Ben Evans wrote the article I’ve been wanting to write about why the phone market is fundamentally different than the PC market. I’m glad he did; his version is even better that what I had outlined. A quick taste:
In the 1990s, the PC market was mostly a corporate market (roughly 75% of volume). Corporate buyers wanted a commodity…Meanwhile with no internet, home buyers were mainly interested in a PC that ran the same software they used at work (and all of the games were for PC).
Hence, in this market all of Microsoft’s advantages were in play, and none of Apple’s. Apple, in Steve Blank’s phrase, did not have product/market fit. The Open model deployed by Microsoft and Intel produced a generic commodity product that was exactly what the market wanted: Apple’s model did not. Fundamentally, Apple’s selling points were irrelevant, invisible or both.
It’s a must-read; I agree with every word.
There is one more point worth adding, in the interest of putting this myth that phones = PC’s fully to bed. Specifically:
Apple didn’t lose the PC market to Microsoft; they never owned it in the first place.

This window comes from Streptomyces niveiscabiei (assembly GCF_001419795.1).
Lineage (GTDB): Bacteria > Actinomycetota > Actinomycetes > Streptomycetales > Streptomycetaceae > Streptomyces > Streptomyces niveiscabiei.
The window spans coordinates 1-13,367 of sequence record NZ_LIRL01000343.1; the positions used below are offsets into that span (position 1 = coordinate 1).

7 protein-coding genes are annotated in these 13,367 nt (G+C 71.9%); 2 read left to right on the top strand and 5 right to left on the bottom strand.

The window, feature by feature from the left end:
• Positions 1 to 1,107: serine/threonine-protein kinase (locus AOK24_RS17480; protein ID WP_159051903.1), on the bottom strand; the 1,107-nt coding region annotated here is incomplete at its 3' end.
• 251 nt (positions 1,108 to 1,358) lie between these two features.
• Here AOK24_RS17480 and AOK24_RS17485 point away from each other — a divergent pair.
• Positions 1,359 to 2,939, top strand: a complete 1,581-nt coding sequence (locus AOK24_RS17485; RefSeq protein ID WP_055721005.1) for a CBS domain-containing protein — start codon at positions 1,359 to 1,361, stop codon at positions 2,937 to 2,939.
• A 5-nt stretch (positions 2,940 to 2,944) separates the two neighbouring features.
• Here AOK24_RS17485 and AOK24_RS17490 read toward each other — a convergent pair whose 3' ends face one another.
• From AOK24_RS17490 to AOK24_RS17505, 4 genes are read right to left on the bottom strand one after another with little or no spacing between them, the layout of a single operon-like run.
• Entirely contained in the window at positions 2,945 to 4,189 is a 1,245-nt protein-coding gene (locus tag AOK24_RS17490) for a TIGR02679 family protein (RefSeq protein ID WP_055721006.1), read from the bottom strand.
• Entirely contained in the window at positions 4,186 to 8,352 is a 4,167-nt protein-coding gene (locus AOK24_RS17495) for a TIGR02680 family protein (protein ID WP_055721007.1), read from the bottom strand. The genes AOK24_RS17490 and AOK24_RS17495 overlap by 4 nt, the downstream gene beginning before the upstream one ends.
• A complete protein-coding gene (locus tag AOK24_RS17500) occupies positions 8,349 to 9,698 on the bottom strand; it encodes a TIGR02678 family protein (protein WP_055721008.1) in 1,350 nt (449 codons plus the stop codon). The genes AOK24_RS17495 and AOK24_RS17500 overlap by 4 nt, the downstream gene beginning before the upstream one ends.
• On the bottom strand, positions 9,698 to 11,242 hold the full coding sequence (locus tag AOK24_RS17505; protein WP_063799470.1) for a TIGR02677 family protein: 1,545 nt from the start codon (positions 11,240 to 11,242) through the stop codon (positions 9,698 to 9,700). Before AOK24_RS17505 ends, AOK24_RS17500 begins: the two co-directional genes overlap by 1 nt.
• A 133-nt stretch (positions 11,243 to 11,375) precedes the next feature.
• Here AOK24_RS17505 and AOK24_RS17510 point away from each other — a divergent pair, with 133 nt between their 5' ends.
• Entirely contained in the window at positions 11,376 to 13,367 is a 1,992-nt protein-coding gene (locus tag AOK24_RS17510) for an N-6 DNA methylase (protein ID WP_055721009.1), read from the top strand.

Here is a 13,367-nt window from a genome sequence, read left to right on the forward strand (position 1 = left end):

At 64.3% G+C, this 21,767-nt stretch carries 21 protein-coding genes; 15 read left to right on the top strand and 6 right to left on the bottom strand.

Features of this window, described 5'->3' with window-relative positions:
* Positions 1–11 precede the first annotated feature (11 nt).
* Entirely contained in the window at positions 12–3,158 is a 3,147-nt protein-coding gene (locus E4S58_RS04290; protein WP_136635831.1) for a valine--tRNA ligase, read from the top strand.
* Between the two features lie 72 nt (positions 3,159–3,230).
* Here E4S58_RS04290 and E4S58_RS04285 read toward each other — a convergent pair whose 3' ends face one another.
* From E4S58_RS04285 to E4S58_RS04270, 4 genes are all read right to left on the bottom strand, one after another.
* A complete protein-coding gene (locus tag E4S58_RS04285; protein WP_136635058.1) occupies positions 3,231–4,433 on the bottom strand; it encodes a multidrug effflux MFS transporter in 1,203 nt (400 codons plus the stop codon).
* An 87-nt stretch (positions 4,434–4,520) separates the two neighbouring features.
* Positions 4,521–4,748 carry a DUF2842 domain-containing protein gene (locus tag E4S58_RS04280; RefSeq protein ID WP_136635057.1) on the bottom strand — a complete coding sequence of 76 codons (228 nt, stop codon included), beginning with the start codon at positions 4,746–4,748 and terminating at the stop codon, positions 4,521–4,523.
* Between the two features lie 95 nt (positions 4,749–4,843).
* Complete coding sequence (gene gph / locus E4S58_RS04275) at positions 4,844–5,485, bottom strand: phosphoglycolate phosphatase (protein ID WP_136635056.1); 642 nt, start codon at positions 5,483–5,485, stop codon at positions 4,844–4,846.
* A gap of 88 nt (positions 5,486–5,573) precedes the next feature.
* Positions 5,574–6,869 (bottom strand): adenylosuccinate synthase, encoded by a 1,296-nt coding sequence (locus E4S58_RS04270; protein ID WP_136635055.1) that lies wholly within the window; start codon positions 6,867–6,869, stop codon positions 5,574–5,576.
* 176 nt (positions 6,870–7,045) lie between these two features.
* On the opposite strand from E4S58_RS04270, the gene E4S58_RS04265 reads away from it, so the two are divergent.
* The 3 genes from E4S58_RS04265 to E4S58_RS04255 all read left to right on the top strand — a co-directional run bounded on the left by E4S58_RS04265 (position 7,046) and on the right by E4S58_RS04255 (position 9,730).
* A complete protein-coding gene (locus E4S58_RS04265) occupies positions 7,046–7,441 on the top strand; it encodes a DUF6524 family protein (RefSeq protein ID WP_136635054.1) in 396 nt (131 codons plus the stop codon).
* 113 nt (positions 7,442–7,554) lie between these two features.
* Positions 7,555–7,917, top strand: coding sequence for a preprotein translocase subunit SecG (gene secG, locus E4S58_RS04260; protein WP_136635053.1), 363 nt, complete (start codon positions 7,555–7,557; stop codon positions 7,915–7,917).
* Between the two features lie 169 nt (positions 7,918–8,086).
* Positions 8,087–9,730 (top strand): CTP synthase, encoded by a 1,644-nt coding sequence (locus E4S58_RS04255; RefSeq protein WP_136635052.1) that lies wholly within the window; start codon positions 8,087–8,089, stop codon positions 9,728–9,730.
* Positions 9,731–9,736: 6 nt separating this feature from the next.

You’ve heard the phrase, “No one ever got fired for buying IBM.” That axiom in fact predates Microsoft or Apple, having originated during IBM’s System/360 heyday. But it had a powerful effect on the PC market.
In the late 1970s and very early 1980s, a new breed of personal computers were appearing on the scene, including the Commodore, MITS Altair, Apple II, and more. Some employees were bringing them into the workplace, which major corporations found unacceptable1, so IT departments asked IBM for something similar. After all, “No one ever got fired…”
IBM spun up a separate team in Florida to put together something they could sell IT departments. Pressed for time, the Florida team put together a minicomputer using mostly off-the shelf components; IBM’s RISC processors and the OS they had under development were technically superior, but Intel had a CISC processor for sale immediately, and a new company called Microsoft said their OS – DOS – could be ready in six months.2 For the sake of expediency, IBM decided to go with Intel and Microsoft.
The rest, as they say, is history. The demand from corporations for IBM PCs was overwhelming, and DOS – and applications written for it – became entrenched. By the time the Mac appeared in 1984, the die had long since been cast. Ultimately, it would take Microsoft a decade to approach the Mac’s ease-of-use, but Windows’ DOS underpinnings and associated application library meant the Microsoft position was secure regardless.
Evans is correct: the market today for mobile phones is completely different than the old market for PCs. And, so is Apple’s starting position; iOS was the first modern smartphone platform, and has always had the app advantage. Neither was the case in PCs.
The Mac didn’t lose to Windows; it failed to challenge an already-entrenched DOS. The lessons that can be drawn are minimal.